The government of Sierra Leone, the U.N. Capital Development Fund, the U.N. Development Programme and technology and micro lending non-profit Kiva are partnering to build a “blockchain” identity and credit-score system to enhance financial security in Sierra Leone.
The project will use distributed ledger built by Kiva, the Kiva protocol, to establish a, “credit bureau of the future…(and) give (Sierra Leone)’s seven million citizens, most of whom have no credit history or formal identity, access to financial services.”
Initially, the Kiva Protocol system will to help citizens receive, manage and repay micro loans issued by Kiva or others via a recipient’s cellphone.
Thereafter, data accumulated on the protocol will be used to establish a credit score for participants.
According to the Kiva Protocol site:
“When any lender (Kiva partner or not) makes a loan, this will send the borrower a signed verifiable claim with the details of that loan. The borrower accepts the verifiable claim and posts it to their private credit ledger in their digital Kiva wallet. The same happens with a repayment – when a borrower makes a repayment, the lender sends a verifiable claim that the borrower approves and posts to their ledger…This enables all credit events to be captured in a single ledger.”
Privacy has proven a concern in other blockchain identity projects being tested now in the developing world in partnership with certain governments like China.
But Kiva says it will maintain user privacy by allowing them to directly control who accesses their credit or ID information on the protocol:
“No one can access a person’s digital wallet through Kiva Protocol without the owner granting access….For example, if someone has verified credit history with a local lender or Kiva Field Partner and wants to apply for a loan from a national bank, they can grant that bank one-time access to their credit history. However, no institution or the government can access the information without the owner approving. The system is also very low cost to operate, eliminating the type of fees that might prevent people or institutions from using other credit reports.”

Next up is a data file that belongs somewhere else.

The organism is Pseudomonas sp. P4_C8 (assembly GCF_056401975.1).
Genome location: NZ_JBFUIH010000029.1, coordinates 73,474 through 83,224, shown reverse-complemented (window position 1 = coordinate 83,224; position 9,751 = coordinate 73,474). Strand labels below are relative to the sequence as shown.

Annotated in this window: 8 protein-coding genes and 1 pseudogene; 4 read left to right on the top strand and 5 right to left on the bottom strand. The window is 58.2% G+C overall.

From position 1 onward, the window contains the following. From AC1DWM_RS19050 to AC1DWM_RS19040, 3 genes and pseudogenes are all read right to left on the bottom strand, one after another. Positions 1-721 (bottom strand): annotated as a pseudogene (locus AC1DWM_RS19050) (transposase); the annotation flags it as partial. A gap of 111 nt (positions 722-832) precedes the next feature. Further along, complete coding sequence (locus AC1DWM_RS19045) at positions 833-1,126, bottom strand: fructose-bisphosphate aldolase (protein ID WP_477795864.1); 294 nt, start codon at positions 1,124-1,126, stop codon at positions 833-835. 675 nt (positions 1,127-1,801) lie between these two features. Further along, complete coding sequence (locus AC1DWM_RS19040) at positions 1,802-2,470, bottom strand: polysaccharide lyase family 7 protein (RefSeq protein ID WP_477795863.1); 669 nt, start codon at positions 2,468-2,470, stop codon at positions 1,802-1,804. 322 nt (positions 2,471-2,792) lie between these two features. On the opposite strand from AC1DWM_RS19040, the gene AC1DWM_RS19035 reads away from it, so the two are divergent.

Kiva says that even users with no access to a cellphone can use the program:
“People can either access their digital wallet through an application on their cell phones, or can work through a microfinance institution or government “agent” who is already working in their community. These agents will be able to use the application online or offline.”
According to project releases, 80% of Sierra Leonians possess neither identity documents nor have a way to formally prove their credit-worthiness.
The partners in this initiative see the Kiva program as promising because it registers both of these types of information on one system, and info can be fed from both “formal and informal” sources:
“This means that a wide range of financial transactions, from bank loans all the way to credit with a local shopkeeper, can be recorded in an individual’s credit history.”
Sierra Leone President Maada Bio believes the Kiva distributed ledger could help accelerate economic development in Sierra Leone:
“Sierra Leone will now modernize its Credit Reference Bureau and radically transform its financial inclusion landscape.”